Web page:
Forrest was an horrific style match-up for Shane...but at least he had the balls to fight him...twice! If his was an era where staying in the same division for a whole career was the norm, I'm confident Shane would have been in the conversation - maybe at the head of it - for greatest LW EVER!


-Radam G :

Forrest was an horrific style match-up for Shane...but at least he had the balls to fight him...twice! If his was an era where staying in the same division for a whole career was the norm, I'm confident Shane would have been in the conversation - maybe at the head of it - for greatest LW EVER!
Wanting revenge is what got to Sugar Shane. He went up to light welterweight in the amateurs to fight the late, great Vernon "The Viper" Forrest so that he (SSM) and Oscar De la Hoya could both make the U.S. Olympic Boxing Team for California. As you know Big Money Oscar made it, but SSM lost to The Viper twice. That did not set well with him, so he wanted payback in pros, but The Viper wasn't having it. And kicked his arse twice again in the pros. Holla!


-Kid Blast :

The nature of his opposition is what did him in. You fight the best each time out, you pay for that at some point.


-stormcentre :

Oscar, as a pro, wanted no part of Forrest. Forrest, when he fought Shane knew the best way to beat Shane's style was with a long, hard, stiff, jab. As Shane slowed down the combined effect of; A) His jab (or lack thereof). B) And his style's (previously successful) reliance on (now absent) superior speed that was capable of covering off on other punches (than the jab) to create openings. Became a major liability for him. Forrest and Wright set, in some ways, a blueprint not only for Cotto to fight Shane - but also to substantiate the above points. Finally, my above post #6 can be amended and/or tempered with the appropriate text after . . . . ""at worst Shane will fight on for a few more fights . . . . ."" . . . . when, if, and after Mosley signs with Haymon/PBC. Should that happen, among the suitable alterations would include the fact that Shane may get to fight a little longer, and also be paid a lot better, than otherwise might be the case. :) :)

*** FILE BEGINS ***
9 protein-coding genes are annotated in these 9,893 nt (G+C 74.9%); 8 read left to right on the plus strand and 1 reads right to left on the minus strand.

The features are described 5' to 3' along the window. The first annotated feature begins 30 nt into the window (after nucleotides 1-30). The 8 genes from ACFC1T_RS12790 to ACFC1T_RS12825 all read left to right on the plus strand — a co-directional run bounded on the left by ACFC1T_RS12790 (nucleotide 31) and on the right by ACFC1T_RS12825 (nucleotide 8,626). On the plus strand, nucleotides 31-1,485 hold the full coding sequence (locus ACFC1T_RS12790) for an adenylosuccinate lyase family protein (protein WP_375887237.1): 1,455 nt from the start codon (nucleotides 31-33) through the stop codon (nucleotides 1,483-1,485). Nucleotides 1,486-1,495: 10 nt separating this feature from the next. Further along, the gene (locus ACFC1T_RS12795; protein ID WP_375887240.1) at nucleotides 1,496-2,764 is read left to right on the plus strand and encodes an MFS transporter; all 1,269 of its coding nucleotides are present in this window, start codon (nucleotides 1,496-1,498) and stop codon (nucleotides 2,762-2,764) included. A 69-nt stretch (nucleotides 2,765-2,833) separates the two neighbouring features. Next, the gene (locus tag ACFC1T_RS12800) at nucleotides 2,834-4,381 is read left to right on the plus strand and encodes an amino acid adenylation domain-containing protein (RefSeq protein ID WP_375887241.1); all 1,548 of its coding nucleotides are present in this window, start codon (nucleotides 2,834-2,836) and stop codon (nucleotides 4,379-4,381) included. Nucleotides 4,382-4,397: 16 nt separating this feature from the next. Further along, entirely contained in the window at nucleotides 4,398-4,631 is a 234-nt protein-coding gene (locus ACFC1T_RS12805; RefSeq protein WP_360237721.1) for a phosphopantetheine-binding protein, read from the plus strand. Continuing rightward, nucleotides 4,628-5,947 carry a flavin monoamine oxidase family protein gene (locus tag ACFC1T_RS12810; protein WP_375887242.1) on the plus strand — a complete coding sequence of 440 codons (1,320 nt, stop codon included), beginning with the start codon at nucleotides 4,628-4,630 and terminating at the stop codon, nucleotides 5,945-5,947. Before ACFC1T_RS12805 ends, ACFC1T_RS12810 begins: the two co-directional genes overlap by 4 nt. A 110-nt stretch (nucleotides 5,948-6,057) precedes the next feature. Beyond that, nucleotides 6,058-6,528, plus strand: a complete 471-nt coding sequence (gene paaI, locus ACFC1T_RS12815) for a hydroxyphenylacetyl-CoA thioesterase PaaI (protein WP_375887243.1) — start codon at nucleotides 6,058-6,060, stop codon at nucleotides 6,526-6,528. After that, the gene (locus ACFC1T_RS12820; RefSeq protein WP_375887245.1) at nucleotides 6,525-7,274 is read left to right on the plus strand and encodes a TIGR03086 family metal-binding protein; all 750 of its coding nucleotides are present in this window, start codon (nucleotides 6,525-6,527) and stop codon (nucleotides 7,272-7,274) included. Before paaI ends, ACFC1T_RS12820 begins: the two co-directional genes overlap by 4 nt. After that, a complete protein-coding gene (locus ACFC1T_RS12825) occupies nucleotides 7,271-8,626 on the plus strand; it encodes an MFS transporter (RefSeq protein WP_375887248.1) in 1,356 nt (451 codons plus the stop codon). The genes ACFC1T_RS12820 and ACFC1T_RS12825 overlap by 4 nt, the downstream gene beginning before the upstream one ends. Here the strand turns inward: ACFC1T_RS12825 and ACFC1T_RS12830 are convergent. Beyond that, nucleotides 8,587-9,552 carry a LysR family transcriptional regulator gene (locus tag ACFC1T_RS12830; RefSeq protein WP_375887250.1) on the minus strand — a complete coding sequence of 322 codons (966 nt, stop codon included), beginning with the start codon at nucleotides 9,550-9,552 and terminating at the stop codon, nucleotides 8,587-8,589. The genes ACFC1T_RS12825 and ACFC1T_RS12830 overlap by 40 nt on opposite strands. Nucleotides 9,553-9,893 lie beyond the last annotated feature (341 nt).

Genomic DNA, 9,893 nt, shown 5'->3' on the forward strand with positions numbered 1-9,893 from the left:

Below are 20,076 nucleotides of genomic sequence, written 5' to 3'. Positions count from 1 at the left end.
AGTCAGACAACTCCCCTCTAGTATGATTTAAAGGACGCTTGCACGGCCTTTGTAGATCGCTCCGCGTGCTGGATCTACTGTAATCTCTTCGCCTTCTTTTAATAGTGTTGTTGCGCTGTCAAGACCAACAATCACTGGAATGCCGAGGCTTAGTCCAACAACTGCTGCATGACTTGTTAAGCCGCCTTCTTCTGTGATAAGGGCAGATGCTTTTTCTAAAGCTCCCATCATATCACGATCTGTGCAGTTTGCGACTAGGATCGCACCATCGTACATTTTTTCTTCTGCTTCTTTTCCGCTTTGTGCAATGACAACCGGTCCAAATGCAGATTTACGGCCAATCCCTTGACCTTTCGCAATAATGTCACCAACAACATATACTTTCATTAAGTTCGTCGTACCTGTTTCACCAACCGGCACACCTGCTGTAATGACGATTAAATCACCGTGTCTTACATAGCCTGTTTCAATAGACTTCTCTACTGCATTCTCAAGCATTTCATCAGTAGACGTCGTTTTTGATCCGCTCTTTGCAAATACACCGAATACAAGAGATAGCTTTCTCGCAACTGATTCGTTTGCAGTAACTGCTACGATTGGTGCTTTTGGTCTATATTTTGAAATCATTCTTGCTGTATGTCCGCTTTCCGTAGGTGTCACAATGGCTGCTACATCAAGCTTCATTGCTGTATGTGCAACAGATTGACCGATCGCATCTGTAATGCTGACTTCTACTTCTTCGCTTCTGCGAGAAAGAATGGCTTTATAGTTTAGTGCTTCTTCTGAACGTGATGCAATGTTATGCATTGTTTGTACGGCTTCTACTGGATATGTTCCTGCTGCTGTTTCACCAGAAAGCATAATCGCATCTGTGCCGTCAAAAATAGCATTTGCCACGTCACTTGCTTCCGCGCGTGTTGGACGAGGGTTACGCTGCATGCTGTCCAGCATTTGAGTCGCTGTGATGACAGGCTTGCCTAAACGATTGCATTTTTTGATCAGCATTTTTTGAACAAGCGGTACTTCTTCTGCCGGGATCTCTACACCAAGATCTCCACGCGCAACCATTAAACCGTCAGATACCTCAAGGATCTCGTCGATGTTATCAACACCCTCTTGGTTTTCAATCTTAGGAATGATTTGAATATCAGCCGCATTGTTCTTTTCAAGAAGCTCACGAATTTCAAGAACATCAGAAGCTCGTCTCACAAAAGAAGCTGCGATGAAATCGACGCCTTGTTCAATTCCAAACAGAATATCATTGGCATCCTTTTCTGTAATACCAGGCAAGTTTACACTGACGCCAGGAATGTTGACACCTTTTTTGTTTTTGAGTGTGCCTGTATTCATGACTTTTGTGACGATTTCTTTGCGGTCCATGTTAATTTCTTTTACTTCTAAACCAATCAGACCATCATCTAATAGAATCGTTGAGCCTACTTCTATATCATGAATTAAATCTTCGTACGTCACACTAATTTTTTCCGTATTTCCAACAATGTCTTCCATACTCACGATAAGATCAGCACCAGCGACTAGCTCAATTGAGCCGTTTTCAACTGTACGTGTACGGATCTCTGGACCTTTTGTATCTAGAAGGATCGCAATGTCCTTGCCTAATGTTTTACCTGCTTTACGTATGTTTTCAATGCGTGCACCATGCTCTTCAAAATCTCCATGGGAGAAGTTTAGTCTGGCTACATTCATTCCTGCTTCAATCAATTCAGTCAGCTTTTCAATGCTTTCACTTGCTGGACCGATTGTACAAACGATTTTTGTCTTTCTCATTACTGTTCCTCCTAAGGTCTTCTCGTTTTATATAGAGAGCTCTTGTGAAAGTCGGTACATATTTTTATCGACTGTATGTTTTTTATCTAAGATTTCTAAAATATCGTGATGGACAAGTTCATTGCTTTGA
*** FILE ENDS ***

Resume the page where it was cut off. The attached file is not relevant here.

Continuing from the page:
-stormcentre :

Oscar, as a pro, wanted no part of Forrest. Forrest, when he fought Shane knew the best way to beat Shane's style was with a long, hard, stiff, jab. As Shane slowed down the combined effect of; A) His jab (or lack thereof). B) And his style's (previously successful) reliance on (now absent) superior speed that was capable of covering off on other punches (than the jab) to create openings. Became a major liability for him. Forrest and Wright set, in some ways, a blueprint not only for Cotto to fight Shane - but also to substantiate the above points. Finally, my above post #6 can be amended and/or tempered with the appropriate text after . . . . ""
at worst Shane will fight on for a few more fights . . . . ."" When, if, and after Mosley signs with Haymon/PBC. Should that happen, among the suitable alterations would include the fact that Shane may get to fight a little longer, and also be paid a lot better, than otherwise might be the case. :) :)


-Radam G :

Shane Mosey Jr has been suspended from da game for coming up full of dat syet in his last scrap. OMG! What a dumb move. "Spicy" is more like his pops "Sugar" than we can imagine. Holla!


-stormcentre :

Apparently - so the story goes - it was a Doctor prescribed product for a Doctor prescribed ailment; that was not brought to the relevant authorities attention. The athletic commission hearing related to this will be very interesting, as I believe there are new and very strict penalties for amphetamines. That said, if the story is to be believed, it appears that all Mosley Jr. really did (wrong) was to not advise the relevant authorities of his seemingly legitimate use of the substance prescribed for his ADHD. Now, I'm not going near how easy it is to be diagnosed with ADHD, as it's quite possible that Mosley Jr. has a legitimate requirement here. :) :) :)